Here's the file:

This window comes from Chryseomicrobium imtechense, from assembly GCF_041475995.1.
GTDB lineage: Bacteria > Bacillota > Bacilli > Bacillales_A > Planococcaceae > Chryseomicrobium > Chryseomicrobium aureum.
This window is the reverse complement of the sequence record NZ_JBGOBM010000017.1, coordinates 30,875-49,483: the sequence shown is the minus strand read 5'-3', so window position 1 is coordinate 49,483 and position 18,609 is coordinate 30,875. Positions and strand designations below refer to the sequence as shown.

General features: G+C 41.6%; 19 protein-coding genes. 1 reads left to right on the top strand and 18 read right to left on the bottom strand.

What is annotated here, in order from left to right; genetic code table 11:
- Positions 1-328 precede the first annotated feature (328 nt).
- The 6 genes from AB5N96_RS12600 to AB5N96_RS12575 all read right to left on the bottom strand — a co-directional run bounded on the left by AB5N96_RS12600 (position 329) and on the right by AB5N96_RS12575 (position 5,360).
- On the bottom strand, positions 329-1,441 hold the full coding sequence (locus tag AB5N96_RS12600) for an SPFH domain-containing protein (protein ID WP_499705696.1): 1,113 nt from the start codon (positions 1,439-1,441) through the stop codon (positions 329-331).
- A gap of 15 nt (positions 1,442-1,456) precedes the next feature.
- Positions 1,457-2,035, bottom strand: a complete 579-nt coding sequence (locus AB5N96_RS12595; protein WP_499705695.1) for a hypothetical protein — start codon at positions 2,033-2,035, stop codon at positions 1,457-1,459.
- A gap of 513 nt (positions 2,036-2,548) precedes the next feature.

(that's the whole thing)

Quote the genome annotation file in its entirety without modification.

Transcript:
This window comes from Chryseomicrobium imtechense, from assembly GCF_041475995.1.
GTDB lineage: Bacteria > Bacillota > Bacilli > Bacillales_A > Planococcaceae > Chryseomicrobium > Chryseomicrobium aureum.
This window is the reverse complement of the sequence record NZ_JBGOBM010000017.1, coordinates 30,875-49,483: the sequence shown is the minus strand read 5'-3', so window position 1 is coordinate 49,483 and position 18,609 is coordinate 30,875. Positions and strand designations below refer to the sequence as shown.

General features: G+C 41.6%; 19 protein-coding genes. 1 reads left to right on the top strand and 18 read right to left on the bottom strand.

What is annotated here, in order from left to right; genetic code table 11:
- Positions 1-328 precede the first annotated feature (328 nt).
- The 6 genes from AB5N96_RS12600 to AB5N96_RS12575 all read right to left on the bottom strand — a co-directional run bounded on the left by AB5N96_RS12600 (position 329) and on the right by AB5N96_RS12575 (position 5,360).
- On the bottom strand, positions 329-1,441 hold the full coding sequence (locus tag AB5N96_RS12600) for an SPFH domain-containing protein (protein ID WP_499705696.1): 1,113 nt from the start codon (positions 1,439-1,441) through the stop codon (positions 329-331).
- A gap of 15 nt (positions 1,442-1,456) precedes the next feature.
- Positions 1,457-2,035, bottom strand: a complete 579-nt coding sequence (locus AB5N96_RS12595; protein WP_499705695.1) for a hypothetical protein — start codon at positions 2,033-2,035, stop codon at positions 1,457-1,459.
- A gap of 513 nt (positions 2,036-2,548) precedes the next feature.